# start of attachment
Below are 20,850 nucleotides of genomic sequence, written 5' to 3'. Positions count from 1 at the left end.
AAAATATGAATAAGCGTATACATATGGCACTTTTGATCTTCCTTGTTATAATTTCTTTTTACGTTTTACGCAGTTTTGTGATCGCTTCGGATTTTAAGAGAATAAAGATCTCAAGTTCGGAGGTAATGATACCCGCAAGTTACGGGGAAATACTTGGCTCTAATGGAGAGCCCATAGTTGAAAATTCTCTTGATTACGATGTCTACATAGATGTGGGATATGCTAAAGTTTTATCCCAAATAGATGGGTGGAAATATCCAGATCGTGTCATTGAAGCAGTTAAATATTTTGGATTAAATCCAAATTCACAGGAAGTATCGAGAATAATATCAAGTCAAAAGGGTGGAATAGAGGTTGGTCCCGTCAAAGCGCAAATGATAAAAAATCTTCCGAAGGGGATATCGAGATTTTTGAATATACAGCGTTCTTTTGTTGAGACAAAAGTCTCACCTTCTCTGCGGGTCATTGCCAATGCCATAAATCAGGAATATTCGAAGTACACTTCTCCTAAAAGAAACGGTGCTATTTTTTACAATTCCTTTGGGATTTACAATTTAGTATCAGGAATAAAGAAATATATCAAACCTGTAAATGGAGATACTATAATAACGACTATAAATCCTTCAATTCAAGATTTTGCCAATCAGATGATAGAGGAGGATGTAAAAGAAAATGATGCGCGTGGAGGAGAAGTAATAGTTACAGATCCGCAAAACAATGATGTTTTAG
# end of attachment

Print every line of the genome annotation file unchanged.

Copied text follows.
Below are 20,850 nucleotides of genomic sequence, written 5' to 3'. Positions count from 1 at the left end.
AAAATATGAATAAGCGTATACATATGGCACTTTTGATCTTCCTTGTTATAATTTCTTTTTACGTTTTACGCAGTTTTGTGATCGCTTCGGATTTTAAGAGAATAAAGATCTCAAGTTCGGAGGTAATGATACCCGCAAGTTACGGGGAAATACTTGGCTCTAATGGAGAGCCCATAGTTGAAAATTCTCTTGATTACGATGTCTACATAGATGTGGGATATGCTAAAGTTTTATCCCAAATAGATGGGTGGAAATATCCAGATCGTGTCATTGAAGCAGTTAAATATTTTGGATTAAATCCAAATTCACAGGAAGTATCGAGAATAATATCAAGTCAAAAGGGTGGAATAGAGGTTGGTCCCGTCAAAGCGCAAATGATAAAAAATCTTCCGAAGGGGATATCGAGATTTTTGAATATACAGCGTTCTTTTGTTGAGACAAAAGTCTCACCTTCTCTGCGGGTCATTGCCAATGCCATAAATCAGGAATATTCGAAGTACACTTCTCCTAAAAGAAACGGTGCTATTTTTTACAATTCCTTTGGGATTTACAATTTAGTATCAGGAATAAAGAAATATATCAAACCTGTAAATGGAGATACTATAATAACGACTATAAATCCTTCAATTCAAGATTTTGCCAATCAGATGATAGAGGAGGATGTAAAAGAAAATGATGCGCGTGGAGGAGAAGTAATAGTTACAGATCCGCAAAACAATGATGTTTTAG